“Well, I think what they were onto was still art.  Look at De Kooning’s seated woman.  Yeah it’s weird and half finished, and doesn’t look that hard or anything else you sometimes use to judge art with but it harkens to all your senses.  I find it beautiful, emotional, and thought provoking.  Then on top of all that it has all its significance that the professor tells me about.  I could put it in my home, or on a museum wall and enjoy staring at it imagining the implied movement in her thrice placed limbs.  It’s descriptive of his emotions and the woman’s emotions.  A taxidermy chicken on top of a box with some porn is just tacky and made by someone who thinks they should be in philosophy.”

“Well I can’t argue with your second point,” my mind tells me, “but what about something a little bit more on the abstract side.  What about Jackson Pollak?”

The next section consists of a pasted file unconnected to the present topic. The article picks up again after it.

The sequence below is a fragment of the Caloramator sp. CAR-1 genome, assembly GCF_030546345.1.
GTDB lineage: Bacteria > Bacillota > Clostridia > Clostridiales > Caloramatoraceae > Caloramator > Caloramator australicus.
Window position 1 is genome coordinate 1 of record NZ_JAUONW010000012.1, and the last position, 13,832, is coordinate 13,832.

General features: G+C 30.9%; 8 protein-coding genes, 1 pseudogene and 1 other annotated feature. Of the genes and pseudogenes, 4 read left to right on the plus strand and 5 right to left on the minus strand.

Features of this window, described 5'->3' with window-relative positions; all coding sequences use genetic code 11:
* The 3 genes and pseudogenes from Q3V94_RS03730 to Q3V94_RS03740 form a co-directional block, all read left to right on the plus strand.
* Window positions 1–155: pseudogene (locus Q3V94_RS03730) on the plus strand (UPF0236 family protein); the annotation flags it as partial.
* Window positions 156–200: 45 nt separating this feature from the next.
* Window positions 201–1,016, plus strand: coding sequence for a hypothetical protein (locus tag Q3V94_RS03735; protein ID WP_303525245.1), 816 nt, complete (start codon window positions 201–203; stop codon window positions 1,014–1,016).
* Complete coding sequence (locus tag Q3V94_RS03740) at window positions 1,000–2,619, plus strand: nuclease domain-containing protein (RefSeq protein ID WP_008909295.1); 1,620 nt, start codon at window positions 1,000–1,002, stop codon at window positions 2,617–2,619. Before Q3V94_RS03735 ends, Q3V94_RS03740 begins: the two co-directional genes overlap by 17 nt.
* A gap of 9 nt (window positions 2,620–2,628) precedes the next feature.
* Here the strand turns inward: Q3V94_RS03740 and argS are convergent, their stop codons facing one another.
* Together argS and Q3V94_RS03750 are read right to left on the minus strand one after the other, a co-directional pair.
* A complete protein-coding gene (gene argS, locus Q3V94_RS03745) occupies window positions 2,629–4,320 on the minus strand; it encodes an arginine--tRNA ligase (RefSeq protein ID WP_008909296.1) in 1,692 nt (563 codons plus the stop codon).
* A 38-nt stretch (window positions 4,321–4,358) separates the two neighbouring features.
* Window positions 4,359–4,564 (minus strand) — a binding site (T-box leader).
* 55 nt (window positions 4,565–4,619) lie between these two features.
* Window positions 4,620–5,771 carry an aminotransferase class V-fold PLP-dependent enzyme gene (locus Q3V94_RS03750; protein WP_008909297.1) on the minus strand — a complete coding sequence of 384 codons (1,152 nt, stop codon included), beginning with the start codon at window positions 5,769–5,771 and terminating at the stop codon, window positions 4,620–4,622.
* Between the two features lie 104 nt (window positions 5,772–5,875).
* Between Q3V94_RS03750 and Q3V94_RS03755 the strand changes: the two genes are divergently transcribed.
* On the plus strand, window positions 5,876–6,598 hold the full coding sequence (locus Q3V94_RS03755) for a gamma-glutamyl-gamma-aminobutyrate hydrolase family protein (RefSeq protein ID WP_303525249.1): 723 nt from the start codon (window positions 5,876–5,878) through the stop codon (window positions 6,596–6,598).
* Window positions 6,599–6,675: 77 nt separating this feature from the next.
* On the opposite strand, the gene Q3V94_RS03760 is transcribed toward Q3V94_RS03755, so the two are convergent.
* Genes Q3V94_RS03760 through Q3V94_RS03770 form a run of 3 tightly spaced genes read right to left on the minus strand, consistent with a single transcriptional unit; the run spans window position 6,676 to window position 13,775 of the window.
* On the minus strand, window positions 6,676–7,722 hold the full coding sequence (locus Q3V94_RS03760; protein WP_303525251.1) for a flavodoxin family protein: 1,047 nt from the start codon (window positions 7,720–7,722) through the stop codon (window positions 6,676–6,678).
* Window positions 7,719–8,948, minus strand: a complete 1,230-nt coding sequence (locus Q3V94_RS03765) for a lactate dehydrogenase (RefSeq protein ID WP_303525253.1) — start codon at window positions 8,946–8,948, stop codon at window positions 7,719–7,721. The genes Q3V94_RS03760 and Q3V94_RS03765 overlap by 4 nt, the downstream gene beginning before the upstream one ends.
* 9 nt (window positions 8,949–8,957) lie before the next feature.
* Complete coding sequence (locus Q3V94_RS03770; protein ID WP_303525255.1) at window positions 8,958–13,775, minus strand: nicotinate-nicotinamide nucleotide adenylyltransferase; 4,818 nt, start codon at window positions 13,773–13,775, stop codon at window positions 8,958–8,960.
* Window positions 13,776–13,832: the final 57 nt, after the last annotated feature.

“Even there, he’s got something.  I used to scoff at him when he said he would get disconnected with the painting and give up when all he was doing was splatter painting but I’ve done the same thing now.  When hanging up picture of doing layout jobs I may have 30 images but if I loose my vision of where they’re going I can’t finish.  How many unfinished sketches and works do I have that I gave up on not because they got too hard or took to long but because I just lost the vision of where I was going? Stories that I love and reread wishing against anything that I’d continued but had lost the vision of the story as a whole? It reminds me of the story where one day the Pope came to visit Michelangelo in his studio while he as sculpting his David. The Pope marveled at the partially completed work, and asked, “How do you know what to cut away?” Michelangelo’s response was, “It’s simple. I just remove everything that doesn’t look like David.” Well how did Michael Angelo know what was part of David and what wasn’t? If he sculpted a wrong turn and it didn’t fit his vision he wouldn’t have made the same statue, right?”

“You’re asking me to take a mighty leap . . .” my brain said slowly, thinking over what I was trying to convey.